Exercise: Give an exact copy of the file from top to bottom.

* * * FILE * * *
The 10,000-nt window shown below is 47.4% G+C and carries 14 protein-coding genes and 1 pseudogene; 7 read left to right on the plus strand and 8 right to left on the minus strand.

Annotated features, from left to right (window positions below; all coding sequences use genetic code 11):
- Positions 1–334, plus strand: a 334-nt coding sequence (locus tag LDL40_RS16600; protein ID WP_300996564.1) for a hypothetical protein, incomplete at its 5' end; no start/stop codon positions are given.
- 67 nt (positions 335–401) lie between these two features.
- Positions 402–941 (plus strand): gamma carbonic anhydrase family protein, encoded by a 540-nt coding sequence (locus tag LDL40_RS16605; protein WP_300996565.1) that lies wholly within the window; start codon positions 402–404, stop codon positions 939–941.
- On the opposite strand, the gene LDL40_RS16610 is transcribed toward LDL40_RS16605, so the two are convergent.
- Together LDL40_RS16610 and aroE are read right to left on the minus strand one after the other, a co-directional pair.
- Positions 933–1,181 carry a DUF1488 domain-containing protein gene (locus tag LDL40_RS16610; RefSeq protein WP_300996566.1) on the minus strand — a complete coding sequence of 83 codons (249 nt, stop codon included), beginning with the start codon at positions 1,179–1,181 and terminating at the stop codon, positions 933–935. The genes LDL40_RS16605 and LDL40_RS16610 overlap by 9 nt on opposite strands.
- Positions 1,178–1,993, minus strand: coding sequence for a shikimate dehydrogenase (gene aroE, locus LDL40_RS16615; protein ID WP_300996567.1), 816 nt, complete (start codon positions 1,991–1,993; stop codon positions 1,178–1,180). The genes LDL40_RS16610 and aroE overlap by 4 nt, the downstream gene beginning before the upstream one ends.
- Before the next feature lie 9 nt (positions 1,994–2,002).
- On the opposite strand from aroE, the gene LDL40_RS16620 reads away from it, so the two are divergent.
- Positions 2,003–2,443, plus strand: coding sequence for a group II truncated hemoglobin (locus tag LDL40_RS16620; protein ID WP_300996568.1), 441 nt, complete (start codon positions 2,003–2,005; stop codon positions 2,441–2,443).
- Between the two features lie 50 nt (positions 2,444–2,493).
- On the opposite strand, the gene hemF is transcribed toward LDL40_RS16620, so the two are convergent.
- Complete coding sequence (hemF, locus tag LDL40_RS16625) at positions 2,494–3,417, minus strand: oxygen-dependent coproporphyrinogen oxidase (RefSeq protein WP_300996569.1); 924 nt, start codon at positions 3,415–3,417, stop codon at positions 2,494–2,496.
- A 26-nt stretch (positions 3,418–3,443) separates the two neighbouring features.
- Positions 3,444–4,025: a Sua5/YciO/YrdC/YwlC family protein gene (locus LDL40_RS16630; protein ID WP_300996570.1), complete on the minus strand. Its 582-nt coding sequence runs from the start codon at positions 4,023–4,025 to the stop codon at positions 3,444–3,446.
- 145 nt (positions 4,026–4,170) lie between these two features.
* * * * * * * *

The 10,000-nt window shown below is 47.4% G+C and carries 14 protein-coding genes and 1 pseudogene; 7 read left to right on the plus strand and 8 right to left on the minus strand.

Annotated features, from left to right (window positions below; all coding sequences use genetic code 11):
- Positions 1–334, plus strand: a 334-nt coding sequence (locus tag LDL40_RS16600; protein ID WP_300996564.1) for a hypothetical protein, incomplete at its 5' end; no start/stop codon positions are given.
- 67 nt (positions 335–401) lie between these two features.
- Positions 402–941 (plus strand): gamma carbonic anhydrase family protein, encoded by a 540-nt coding sequence (locus tag LDL40_RS16605; protein WP_300996565.1) that lies wholly within the window; start codon positions 402–404, stop codon positions 939–941.
- On the opposite strand, the gene LDL40_RS16610 is transcribed toward LDL40_RS16605, so the two are convergent.
- Together LDL40_RS16610 and aroE are read right to left on the minus strand one after the other, a co-directional pair.
- Positions 933–1,181 carry a DUF1488 domain-containing protein gene (locus tag LDL40_RS16610; RefSeq protein WP_300996566.1) on the minus strand — a complete coding sequence of 83 codons (249 nt, stop codon included), beginning with the start codon at positions 1,179–1,181 and terminating at the stop codon, positions 933–935. The genes LDL40_RS16605 and LDL40_RS16610 overlap by 9 nt on opposite strands.
- Positions 1,178–1,993, minus strand: coding sequence for a shikimate dehydrogenase (gene aroE, locus LDL40_RS16615; protein ID WP_300996567.1), 816 nt, complete (start codon positions 1,991–1,993; stop codon positions 1,178–1,180). The genes LDL40_RS16610 and aroE overlap by 4 nt, the downstream gene beginning before the upstream one ends.
- Before the next feature lie 9 nt (positions 1,994–2,002).
- On the opposite strand from aroE, the gene LDL40_RS16620 reads away from it, so the two are divergent.
- Positions 2,003–2,443, plus strand: coding sequence for a group II truncated hemoglobin (locus tag LDL40_RS16620; protein ID WP_300996568.1), 441 nt, complete (start codon positions 2,003–2,005; stop codon positions 2,441–2,443).
- Between the two features lie 50 nt (positions 2,444–2,493).
- On the opposite strand, the gene hemF is transcribed toward LDL40_RS16620, so the two are convergent.
- Complete coding sequence (hemF, locus tag LDL40_RS16625) at positions 2,494–3,417, minus strand: oxygen-dependent coproporphyrinogen oxidase (RefSeq protein WP_300996569.1); 924 nt, start codon at positions 3,415–3,417, stop codon at positions 2,494–2,496.
- A 26-nt stretch (positions 3,418–3,443) separates the two neighbouring features.
- Positions 3,444–4,025: a Sua5/YciO/YrdC/YwlC family protein gene (locus LDL40_RS16630; protein ID WP_300996570.1), complete on the minus strand. Its 582-nt coding sequence runs from the start codon at positions 4,023–4,025 to the stop codon at positions 3,444–3,446.
- 145 nt (positions 4,026–4,170) lie between these two features.